Imaging of Fermented Dairy Products

Research output: Chapter in Book/Report/Conference proceedingChapter or book articleScientificpeer-review

1 Citation (Scopus)

Abstract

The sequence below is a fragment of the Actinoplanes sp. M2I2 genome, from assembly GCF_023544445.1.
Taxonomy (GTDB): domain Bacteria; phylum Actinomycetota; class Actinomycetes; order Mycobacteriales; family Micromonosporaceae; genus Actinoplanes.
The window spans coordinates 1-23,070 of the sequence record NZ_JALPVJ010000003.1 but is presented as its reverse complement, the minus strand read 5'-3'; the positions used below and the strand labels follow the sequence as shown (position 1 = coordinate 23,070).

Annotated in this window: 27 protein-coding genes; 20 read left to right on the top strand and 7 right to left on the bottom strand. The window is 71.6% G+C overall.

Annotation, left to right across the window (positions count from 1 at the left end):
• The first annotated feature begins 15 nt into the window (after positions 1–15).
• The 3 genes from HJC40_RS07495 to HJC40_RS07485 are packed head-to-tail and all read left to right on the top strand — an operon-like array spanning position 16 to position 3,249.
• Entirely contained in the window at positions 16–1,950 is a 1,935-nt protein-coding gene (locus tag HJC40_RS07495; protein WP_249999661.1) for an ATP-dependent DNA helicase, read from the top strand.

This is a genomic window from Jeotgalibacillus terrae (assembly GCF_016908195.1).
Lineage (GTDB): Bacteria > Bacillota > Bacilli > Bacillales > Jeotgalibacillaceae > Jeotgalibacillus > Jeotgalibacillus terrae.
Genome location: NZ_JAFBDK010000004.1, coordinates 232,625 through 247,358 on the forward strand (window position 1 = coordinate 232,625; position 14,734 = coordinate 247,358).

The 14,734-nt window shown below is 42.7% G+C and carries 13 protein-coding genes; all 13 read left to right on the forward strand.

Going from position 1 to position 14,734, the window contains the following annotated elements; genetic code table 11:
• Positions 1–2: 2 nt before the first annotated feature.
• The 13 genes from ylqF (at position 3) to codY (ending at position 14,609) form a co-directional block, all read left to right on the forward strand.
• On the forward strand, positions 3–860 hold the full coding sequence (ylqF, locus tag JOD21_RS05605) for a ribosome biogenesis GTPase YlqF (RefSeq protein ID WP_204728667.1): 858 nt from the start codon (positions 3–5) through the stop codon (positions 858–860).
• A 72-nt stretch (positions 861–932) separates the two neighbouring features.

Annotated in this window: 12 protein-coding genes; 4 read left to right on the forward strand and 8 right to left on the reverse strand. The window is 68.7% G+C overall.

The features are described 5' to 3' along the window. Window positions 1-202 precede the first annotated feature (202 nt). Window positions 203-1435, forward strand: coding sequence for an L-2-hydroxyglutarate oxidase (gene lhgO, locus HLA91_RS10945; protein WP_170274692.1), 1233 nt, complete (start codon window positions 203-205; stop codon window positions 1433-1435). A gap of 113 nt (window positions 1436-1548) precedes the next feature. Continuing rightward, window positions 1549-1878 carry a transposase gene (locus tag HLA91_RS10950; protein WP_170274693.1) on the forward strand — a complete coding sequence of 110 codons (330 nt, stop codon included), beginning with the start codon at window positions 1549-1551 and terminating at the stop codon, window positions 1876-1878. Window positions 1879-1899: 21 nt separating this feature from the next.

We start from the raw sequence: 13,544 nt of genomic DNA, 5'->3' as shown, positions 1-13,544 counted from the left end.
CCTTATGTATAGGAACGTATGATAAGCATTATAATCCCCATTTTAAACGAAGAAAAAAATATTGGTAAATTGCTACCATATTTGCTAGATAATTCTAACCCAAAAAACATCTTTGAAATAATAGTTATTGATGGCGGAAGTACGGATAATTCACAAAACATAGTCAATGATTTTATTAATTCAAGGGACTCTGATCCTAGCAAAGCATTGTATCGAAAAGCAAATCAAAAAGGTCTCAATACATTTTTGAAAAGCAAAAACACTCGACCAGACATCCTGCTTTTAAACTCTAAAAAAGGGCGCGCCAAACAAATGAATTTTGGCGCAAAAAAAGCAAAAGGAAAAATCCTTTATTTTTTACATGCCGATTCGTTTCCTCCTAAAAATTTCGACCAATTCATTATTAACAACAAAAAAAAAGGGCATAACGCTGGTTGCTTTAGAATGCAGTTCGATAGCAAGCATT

The spatial organisation of the structural components in gelled dairy products plays a crucial role in their textural and sensorial attributes as well as on their storage stability. Colloidal protein aggregates, fat globules, bacterial (exopolysaccharides) or added polysaccharides comprise the main structure-forming elements in fermented milk products. Noninvasive characterisation of the microstructure of dairy gels has been challenging due to high water content (up to 90 %) and the presence of milk fat with a low melting point. The structure is usually unstable and changes upon minimal shearing or temperature stress. Thus, microscopy techniques that allow visualisation of multicomponent systems in their hydrated or naturally preserved state are necessary for thorough structural analysis. Confocal laser scanning microscopy (CLSM) is one of the most widely used techniques for microstructural characterisation of dairy products as it allows analysis in undisturbed, fully hydrated state and optical sectioning. Electron microscopy techniques are complementary to CLSM and provide high-resolution imaging of nanoscaled and mesoscaled structures. For conventional scanning electron microscopy (SEM) and transmission electron microscopy (TEM), harsh sample preparation including fixation of fat, extensive cross-linking of proteins and slab dehydration are necessary and may cause artefacts in certain structural elements. Cryo- and environmental-electron microscopy, which allows observation of specimens without need of harsh fixation steps or staining, has been successfully applied to gelled dairy products. In this chapter, widely used techniques for imaging of the protein network, distribution of fat and other components in the structural matrix of fermented dairy products are reviewed.